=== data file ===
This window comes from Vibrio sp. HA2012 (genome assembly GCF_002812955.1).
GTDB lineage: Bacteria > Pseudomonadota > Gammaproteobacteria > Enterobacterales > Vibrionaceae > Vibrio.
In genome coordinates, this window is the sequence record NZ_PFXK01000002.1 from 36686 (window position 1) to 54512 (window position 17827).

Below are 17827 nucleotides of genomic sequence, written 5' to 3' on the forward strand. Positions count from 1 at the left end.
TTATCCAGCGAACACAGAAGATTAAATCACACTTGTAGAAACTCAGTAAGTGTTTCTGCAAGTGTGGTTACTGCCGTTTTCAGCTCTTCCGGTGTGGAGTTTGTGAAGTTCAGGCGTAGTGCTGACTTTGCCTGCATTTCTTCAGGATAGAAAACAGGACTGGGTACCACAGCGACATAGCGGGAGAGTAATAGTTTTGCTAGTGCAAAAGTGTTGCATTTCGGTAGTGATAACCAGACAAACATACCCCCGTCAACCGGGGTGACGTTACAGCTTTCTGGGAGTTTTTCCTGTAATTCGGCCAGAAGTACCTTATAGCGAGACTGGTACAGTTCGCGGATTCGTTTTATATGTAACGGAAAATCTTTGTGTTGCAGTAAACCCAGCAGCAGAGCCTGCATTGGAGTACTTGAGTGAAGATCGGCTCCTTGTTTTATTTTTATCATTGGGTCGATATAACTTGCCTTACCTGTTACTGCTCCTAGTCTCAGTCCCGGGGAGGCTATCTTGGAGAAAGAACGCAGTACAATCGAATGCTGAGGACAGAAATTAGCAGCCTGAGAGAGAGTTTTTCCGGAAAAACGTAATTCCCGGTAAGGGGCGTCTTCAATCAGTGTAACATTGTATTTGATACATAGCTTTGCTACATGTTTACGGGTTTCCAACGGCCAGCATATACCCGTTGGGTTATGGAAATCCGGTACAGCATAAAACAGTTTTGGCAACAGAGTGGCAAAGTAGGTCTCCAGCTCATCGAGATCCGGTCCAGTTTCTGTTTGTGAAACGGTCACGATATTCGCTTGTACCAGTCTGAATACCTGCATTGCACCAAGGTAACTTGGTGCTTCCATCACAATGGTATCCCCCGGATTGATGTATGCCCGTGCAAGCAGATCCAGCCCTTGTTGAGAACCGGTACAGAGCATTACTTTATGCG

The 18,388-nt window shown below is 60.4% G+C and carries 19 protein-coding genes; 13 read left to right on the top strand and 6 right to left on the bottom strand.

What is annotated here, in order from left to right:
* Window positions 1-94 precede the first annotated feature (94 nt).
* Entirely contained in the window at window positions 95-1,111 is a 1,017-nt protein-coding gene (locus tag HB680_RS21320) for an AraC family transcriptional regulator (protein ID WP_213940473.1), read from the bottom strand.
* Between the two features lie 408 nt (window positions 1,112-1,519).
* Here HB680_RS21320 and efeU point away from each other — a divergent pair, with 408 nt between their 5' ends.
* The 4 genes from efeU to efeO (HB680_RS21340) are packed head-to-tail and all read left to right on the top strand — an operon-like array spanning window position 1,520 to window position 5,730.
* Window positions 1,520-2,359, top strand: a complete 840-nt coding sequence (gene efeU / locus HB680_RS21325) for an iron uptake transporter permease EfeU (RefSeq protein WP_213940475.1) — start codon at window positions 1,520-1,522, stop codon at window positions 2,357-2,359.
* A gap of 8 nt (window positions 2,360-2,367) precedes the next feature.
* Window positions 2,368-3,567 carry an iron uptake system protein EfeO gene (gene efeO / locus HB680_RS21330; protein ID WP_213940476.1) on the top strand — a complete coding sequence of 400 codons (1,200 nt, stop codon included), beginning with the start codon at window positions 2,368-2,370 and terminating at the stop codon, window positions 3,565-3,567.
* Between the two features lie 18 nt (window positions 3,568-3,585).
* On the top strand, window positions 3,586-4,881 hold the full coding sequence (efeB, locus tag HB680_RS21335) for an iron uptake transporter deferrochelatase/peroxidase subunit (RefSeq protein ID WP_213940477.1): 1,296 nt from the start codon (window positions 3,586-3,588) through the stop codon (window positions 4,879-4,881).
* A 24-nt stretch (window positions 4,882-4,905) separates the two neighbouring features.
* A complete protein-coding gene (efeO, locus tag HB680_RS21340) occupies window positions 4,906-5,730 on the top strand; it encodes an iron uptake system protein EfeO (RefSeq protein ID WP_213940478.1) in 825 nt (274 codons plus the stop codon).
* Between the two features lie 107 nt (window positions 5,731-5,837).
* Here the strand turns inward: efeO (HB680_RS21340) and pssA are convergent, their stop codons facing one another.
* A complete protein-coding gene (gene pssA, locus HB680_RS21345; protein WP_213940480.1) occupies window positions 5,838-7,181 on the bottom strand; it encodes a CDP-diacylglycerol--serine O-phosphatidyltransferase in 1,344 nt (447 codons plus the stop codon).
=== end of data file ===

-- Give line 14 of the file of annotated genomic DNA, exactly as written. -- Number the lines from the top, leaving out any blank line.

* A gap of 8 nt (window positions 2,360-2,367) precedes the next feature.